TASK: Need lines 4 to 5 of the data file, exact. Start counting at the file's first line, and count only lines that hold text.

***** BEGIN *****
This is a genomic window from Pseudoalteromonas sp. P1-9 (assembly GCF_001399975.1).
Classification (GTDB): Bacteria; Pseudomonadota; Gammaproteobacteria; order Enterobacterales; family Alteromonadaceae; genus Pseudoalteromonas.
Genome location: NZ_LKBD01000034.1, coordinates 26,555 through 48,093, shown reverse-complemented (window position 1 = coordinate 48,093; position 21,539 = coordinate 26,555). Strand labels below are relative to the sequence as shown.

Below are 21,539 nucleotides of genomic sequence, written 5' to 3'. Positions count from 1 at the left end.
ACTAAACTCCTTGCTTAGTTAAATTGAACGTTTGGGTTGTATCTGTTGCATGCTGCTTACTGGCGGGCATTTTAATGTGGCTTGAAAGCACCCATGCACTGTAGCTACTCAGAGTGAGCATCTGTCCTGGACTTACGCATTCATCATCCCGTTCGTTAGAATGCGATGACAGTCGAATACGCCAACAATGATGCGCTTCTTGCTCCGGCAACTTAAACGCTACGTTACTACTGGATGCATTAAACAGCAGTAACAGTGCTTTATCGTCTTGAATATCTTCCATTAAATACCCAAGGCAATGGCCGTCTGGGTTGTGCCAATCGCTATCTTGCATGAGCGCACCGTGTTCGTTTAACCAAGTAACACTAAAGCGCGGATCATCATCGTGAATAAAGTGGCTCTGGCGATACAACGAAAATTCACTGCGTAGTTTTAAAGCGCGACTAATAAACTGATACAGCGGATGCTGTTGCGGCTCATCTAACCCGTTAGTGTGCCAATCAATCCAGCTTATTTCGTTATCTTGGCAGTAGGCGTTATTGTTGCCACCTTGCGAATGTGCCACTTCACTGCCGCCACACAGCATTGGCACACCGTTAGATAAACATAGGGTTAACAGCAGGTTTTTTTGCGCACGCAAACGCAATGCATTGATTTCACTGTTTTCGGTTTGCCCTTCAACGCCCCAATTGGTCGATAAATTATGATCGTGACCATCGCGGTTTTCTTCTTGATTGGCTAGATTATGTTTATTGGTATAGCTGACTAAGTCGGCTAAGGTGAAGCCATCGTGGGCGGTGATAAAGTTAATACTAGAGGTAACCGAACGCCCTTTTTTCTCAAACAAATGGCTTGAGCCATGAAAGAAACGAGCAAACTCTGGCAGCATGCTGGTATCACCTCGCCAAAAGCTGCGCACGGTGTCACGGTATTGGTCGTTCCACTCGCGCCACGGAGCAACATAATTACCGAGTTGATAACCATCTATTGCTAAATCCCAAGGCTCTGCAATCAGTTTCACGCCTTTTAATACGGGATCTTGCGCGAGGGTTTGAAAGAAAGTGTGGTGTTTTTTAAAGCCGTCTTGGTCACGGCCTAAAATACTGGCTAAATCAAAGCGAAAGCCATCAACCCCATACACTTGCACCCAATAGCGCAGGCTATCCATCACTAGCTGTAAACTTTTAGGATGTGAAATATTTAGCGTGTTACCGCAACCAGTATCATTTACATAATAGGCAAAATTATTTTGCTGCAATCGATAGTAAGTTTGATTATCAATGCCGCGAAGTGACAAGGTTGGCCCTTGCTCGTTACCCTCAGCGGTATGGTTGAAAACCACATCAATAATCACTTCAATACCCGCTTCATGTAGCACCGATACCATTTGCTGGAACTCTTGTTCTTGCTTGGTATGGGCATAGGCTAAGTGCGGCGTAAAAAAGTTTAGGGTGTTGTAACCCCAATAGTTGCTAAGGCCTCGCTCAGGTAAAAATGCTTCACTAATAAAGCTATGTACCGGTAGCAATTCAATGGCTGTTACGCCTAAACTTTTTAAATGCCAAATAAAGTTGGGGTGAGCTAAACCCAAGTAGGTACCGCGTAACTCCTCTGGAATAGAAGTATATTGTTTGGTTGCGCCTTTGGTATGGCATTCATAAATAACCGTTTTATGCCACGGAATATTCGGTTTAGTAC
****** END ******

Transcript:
Below are 21,539 nucleotides of genomic sequence, written 5' to 3'. Positions count from 1 at the left end.
ACTAAACTCCTTGCTTAGTTAAATTGAACGTTTGGGTTGTATCTGTTGCATGCTGCTTACTGGCGGGCATTTTAATGTGGCTTGAAAGCACCCATGCACTGTAGCTACTCAGAGTGAGCATCTGTCCTGGACTTACGCATTCATCATCCCGTTCGTTAGAATGCGATGACAGTCGAATACGCCAACAATGATGCGCTTCTTGCTCCGGCAACTTAAACGCTACGTTACTACTGGATGCATTAAACAGCAGTAACAGTGCTTTATCGTCTTGAATATCTTCCATTAAATACCCAAGGCAATGGCCGTCTGGGTTGTGCCAATCGCTATCTTGCATGAGCGCACCGTGTTCGTTTAACCAAGTAACACTAAAGCGCGGATCATCATCGTGAATAAAGTGGCTCTGGCGATACAACGAAAATTCACTGCGTAGTTTTAAAGCGCGACTAATAAACTGATACAGCGGATGCTGTTGCGGCTCATCTAACCCGTTAGTGTGCCAATCAATCCAGCTTATTTCGTTATCTTGGCAGTAGGCGTTATTGTTGCCACCTTGCGAATGTGCCACTTCACTGCCGCCACACAGCATTGGCACACCGTTAGATAAACATAGGGTTAACAGCAGGTTTTTTTGCGCACGCAAACGCAATGCATTGATTTCACTGTTTTCGGTTTGCCCTTCAACGCCCCAATTGGTCGATAAATTATGATCGTGACCATCGCGGTTTTCTTCTTGATTGGCTAGATTATGTTTATTGGTATAGCTGACTAAGTCGGCTAAGGTGAAGCCATCGTGGGCGGTGATAAAGTTAATACTAGAGGTAACCGAACGCCCTTTTTTCTCAAACAAATGGCTTGAGCCATGAAAGAAACGAGCAAACTCTGGCAGCATGCTGGTATCACCTCGCCAAAAGCTGCGCACGGTGTCACGGTATTGGTCGTTCCACTCGCGCCACGGAGCAACATAATTACCGAGTTGATAACCATCTATTGCTAAATCCCAAGGCTCTGCAATCAGTTTCACGCCTTTTAATACGGGATCTTGCGCGAGGGTTTGAAAGAAAGTGTGGTGTTTTTTAAAGCCGTCTTGGTCACGGCCTAAAATACTGGCTAAATCAAAGCGAAAGCCATCAACCCCATACACTTGCACCCAATAGCGCAGGCTATCCATCACTAGCTGTAAACTTTTAGGATGTGAAATATTTAGCGTGTTACCGCAACCAGTATCATTTACATAATAGGCAAAATTATTTTGCTGCAATCGATAGTAAGTTTGATTATCAATGCCGCGAAGTGACAAGGTTGGCCCTTGCTCGTTACCCTCAGCGGTATGGTTGAAAACCACATCAATAATCACTTCAATACCCGCTTCATGTAGCACCGATACCATTTGCTGGAACTCTTGTTCTTGCTTGGTATGGGCATAGGCTAAGTGCGGCGTAAAAAAGTTTAGGGTGTTGTAACCCCAATAGTTGCTAAGGCCTCGCTCAGGTAAAAATGCTTCACTAATAAAGCTATGTACCGGTAGCAATTCAATGGCTGTTACGCCTAAACTTTTTAAATGCCAAATAAAGTTGGGGTGAGCTAAACCCAAGTAGGTACCGCGTAACTCCTCTGGAATAGAAGTATATTGTTTGGTTGCGCCTTTGGTATGGCATTCATAAATAACCGTTTTATGCCACGGAATATTCGGTTTAGTAC